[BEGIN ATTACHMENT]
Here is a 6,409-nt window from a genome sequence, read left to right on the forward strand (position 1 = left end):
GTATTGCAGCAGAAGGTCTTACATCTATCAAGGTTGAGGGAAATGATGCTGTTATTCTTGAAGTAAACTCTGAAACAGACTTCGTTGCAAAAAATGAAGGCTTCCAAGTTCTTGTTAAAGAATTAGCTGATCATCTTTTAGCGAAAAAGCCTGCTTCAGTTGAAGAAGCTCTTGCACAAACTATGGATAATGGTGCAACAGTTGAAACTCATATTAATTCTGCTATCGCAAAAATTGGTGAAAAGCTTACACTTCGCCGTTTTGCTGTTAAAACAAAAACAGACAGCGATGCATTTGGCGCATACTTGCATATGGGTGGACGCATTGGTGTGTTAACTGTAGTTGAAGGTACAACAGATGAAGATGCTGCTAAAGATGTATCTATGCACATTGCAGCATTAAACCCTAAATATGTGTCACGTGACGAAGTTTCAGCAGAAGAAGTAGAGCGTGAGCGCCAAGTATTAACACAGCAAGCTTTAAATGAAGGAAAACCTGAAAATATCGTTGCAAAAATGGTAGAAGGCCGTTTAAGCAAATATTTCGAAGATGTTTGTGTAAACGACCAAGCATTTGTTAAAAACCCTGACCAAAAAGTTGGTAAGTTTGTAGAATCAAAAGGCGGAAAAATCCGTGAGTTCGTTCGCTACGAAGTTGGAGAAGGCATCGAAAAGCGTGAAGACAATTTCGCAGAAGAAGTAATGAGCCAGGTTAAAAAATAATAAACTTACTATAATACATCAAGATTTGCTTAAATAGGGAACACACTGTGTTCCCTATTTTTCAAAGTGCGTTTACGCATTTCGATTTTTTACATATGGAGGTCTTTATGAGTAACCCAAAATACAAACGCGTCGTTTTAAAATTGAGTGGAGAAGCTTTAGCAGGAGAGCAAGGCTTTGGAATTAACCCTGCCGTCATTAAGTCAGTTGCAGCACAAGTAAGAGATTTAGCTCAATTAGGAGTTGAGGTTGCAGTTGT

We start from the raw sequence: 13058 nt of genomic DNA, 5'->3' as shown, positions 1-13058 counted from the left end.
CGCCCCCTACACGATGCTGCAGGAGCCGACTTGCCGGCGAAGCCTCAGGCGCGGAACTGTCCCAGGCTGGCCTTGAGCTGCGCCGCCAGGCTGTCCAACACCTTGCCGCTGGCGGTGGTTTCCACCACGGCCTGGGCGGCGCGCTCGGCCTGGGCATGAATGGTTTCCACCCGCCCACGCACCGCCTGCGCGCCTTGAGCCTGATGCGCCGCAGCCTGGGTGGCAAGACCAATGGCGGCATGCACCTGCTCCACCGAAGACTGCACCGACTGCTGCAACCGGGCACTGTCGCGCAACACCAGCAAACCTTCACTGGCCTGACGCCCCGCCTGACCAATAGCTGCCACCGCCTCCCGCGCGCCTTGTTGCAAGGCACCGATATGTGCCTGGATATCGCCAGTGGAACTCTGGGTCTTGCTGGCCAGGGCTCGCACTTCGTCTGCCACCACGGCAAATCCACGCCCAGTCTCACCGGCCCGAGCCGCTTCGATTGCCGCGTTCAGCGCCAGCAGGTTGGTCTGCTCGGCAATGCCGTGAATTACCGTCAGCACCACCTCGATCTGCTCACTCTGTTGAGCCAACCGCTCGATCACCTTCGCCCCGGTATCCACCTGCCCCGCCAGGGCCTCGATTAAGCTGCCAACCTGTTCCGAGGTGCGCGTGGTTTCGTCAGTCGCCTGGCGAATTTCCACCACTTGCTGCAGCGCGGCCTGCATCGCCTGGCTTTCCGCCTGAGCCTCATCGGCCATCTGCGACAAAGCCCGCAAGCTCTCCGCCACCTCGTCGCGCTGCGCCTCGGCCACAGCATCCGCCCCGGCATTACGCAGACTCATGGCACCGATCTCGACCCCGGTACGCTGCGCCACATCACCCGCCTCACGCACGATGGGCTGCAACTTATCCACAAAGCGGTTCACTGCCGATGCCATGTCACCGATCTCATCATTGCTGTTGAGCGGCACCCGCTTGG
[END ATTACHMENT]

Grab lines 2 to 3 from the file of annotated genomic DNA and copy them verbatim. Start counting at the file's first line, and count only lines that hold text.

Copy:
GTATTGCAGCAGAAGGTCTTACATCTATCAAGGTTGAGGGAAATGATGCTGTTATTCTTGAAGTAAACTCTGAAACAGACTTCGTTGCAAAAAATGAAGGCTTCCAAGTTCTTGTTAAAGAATTAGCTGATCATCTTTTAGCGAAAAAGCCTGCTTCAGTTGAAGAAGCTCTTGCACAAACTATGGATAATGGTGCAACAGTTGAAACTCATATTAATTCTGCTATCGCAAAAATTGGTGAAAAGCTTACACTTCGCCGTTTTGCTGTTAAAACAAAAACAGACAGCGATGCATTTGGCGCATACTTGCATATGGGTGGACGCATTGGTGTGTTAACTGTAGTTGAAGGTACAACAGATGAAGATGCTGCTAAAGATGTATCTATGCACATTGCAGCATTAAACCCTAAATATGTGTCACGTGACGAAGTTTCAGCAGAAGAAGTAGAGCGTGAGCGCCAAGTATTAACACAGCAAGCTTTAAATGAAGGAAAACCTGAAAATATCGTTGCAAAAATGGTAGAAGGCCGTTTAAGCAAATATTTCGAAGATGTTTGTGTAAACGACCAAGCATTTGTTAAAAACCCTGACCAAAAAGTTGGTAAGTTTGTAGAATCAAAAGGCGGAAAAATCCGTGAGTTCGTTCGCTACGAAGTTGGAGAAGGCATCGAAAAGCGTGAAGACAATTTCGCAGAAGAAGTAATGAGCCAGGTTAAAAAATAATAAACTTACTATAATACATCAAGATTTGCTTAAATAGGGAACACACTGTGTTCCCTATTTTTCAAAGTGCGTTTACGCATTTCGATTTTTTACATATGGAGGTCTTTATGAGTAACCCAAAATACAAACGCGTCGTTTTAAAATTGAGTGGAGAAGCTTTAGCAGGAGAGCAAGGCTTTGGAATTAACCCTGCCGTCATTAAGTCAGTTGCAGCACAAGTAAGAGATTTAGCTCAATTAGGAGTTGAGGTTGCAGTTGT

We start from the raw sequence: 13058 nt of genomic DNA, 5'->3' as shown, positions 1-13058 counted from the left end.